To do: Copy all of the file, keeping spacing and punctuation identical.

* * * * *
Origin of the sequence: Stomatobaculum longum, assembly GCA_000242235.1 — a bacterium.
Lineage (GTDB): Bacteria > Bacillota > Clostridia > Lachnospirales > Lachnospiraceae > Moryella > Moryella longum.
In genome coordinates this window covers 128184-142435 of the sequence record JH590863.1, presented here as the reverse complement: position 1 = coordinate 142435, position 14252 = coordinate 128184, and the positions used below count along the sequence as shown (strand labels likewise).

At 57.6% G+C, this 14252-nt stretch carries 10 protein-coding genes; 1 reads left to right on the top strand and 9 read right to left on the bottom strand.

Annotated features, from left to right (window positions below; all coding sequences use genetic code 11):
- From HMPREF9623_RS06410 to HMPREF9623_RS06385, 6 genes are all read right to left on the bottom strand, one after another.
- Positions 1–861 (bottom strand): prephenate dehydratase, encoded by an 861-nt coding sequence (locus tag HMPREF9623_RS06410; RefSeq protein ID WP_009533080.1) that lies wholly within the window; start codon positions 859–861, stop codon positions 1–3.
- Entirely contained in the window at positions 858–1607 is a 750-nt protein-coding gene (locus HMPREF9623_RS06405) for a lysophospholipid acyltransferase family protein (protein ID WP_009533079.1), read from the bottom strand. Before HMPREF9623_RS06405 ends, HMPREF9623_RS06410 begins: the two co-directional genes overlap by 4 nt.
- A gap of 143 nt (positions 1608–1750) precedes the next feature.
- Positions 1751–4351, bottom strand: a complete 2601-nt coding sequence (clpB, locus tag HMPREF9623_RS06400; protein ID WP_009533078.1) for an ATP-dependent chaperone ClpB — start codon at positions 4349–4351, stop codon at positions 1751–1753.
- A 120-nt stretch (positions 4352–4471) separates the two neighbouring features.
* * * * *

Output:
Origin of the sequence: Stomatobaculum longum, assembly GCA_000242235.1 — a bacterium.
Lineage (GTDB): Bacteria > Bacillota > Clostridia > Lachnospirales > Lachnospiraceae > Moryella > Moryella longum.
In genome coordinates this window covers 128184-142435 of the sequence record JH590863.1, presented here as the reverse complement: position 1 = coordinate 142435, position 14252 = coordinate 128184, and the positions used below count along the sequence as shown (strand labels likewise).

At 57.6% G+C, this 14252-nt stretch carries 10 protein-coding genes; 1 reads left to right on the top strand and 9 read right to left on the bottom strand.

Annotated features, from left to right (window positions below; all coding sequences use genetic code 11):
- From HMPREF9623_RS06410 to HMPREF9623_RS06385, 6 genes are all read right to left on the bottom strand, one after another.
- Positions 1–861 (bottom strand): prephenate dehydratase, encoded by an 861-nt coding sequence (locus tag HMPREF9623_RS06410; RefSeq protein ID WP_009533080.1) that lies wholly within the window; start codon positions 859–861, stop codon positions 1–3.
- Entirely contained in the window at positions 858–1607 is a 750-nt protein-coding gene (locus HMPREF9623_RS06405) for a lysophospholipid acyltransferase family protein (protein ID WP_009533079.1), read from the bottom strand. Before HMPREF9623_RS06405 ends, HMPREF9623_RS06410 begins: the two co-directional genes overlap by 4 nt.
- A gap of 143 nt (positions 1608–1750) precedes the next feature.
- Positions 1751–4351, bottom strand: a complete 2601-nt coding sequence (clpB, locus tag HMPREF9623_RS06400; protein ID WP_009533078.1) for an ATP-dependent chaperone ClpB — start codon at positions 4349–4351, stop codon at positions 1751–1753.
- A 120-nt stretch (positions 4352–4471) separates the two neighbouring features.